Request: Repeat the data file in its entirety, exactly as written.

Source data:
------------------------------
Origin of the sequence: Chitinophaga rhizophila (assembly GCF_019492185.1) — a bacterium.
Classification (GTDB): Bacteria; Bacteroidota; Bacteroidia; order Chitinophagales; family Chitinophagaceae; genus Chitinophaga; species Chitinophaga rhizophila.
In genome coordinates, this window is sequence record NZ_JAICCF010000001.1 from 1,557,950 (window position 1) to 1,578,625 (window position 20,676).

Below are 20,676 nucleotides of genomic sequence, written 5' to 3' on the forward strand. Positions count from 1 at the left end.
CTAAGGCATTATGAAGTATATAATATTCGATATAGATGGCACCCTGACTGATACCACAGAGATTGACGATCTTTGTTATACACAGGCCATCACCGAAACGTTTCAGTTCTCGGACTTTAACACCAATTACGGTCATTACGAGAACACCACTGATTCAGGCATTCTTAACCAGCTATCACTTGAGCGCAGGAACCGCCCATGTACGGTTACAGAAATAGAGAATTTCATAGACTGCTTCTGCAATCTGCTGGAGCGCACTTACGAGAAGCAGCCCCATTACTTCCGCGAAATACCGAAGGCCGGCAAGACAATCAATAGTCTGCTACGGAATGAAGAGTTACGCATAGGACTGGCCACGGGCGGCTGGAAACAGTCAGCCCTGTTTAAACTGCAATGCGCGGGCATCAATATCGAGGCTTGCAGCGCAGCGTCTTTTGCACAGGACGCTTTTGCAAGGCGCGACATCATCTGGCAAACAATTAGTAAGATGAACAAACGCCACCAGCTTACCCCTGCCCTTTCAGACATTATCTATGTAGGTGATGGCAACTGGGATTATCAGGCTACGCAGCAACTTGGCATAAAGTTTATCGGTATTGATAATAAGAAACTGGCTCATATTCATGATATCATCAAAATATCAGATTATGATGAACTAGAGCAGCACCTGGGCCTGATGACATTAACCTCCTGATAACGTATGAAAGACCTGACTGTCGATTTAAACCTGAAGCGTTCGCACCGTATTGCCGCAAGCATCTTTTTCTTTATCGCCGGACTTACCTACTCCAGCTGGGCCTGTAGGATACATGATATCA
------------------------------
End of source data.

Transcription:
Origin of the sequence: Chitinophaga rhizophila (assembly GCF_019492185.1) — a bacterium.
Classification (GTDB): Bacteria; Bacteroidota; Bacteroidia; order Chitinophagales; family Chitinophagaceae; genus Chitinophaga; species Chitinophaga rhizophila.
In genome coordinates, this window is sequence record NZ_JAICCF010000001.1 from 1,557,950 (window position 1) to 1,578,625 (window position 20,676).

Below are 20,676 nucleotides of genomic sequence, written 5' to 3' on the forward strand. Positions count from 1 at the left end.
CTAAGGCATTATGAAGTATATAATATTCGATATAGATGGCACCCTGACTGATACCACAGAGATTGACGATCTTTGTTATACACAGGCCATCACCGAAACGTTTCAGTTCTCGGACTTTAACACCAATTACGGTCATTACGAGAACACCACTGATTCAGGCATTCTTAACCAGCTATCACTTGAGCGCAGGAACCGCCCATGTACGGTTACAGAAATAGAGAATTTCATAGACTGCTTCTGCAATCTGCTGGAGCGCACTTACGAGAAGCAGCCCCATTACTTCCGCGAAATACCGAAGGCCGGCAAGACAATCAATAGTCTGCTACGGAATGAAGAGTTACGCATAGGACTGGCCACGGGCGGCTGGAAACAGTCAGCCCTGTTTAAACTGCAATGCGCGGGCATCAATATCGAGGCTTGCAGCGCAGCGTCTTTTGCACAGGACGCTTTTGCAAGGCGCGACATCATCTGGCAAACAATTAGTAAGATGAACAAACGCCACCAGCTTACCCCTGCCCTTTCAGACATTATCTATGTAGGTGATGGCAACTGGGATTATCAGGCTACGCAGCAACTTGGCATAAAGTTTATCGGTATTGATAATAAGAAACTGGCTCATATTCATGATATCATCAAAATATCAGATTATGATGAACTAGAGCAGCACCTGGGCCTGATGACATTAACCTCCTGATAACGTATGAAAGACCTGACTGTCGATTTAAACCTGAAGCGTTCGCACCGTATTGCCGCAAGCATCTTTTTCTTTATCGCCGGACTTACCTACTCCAGCTGGGCCTGTAGGATACATGATATCA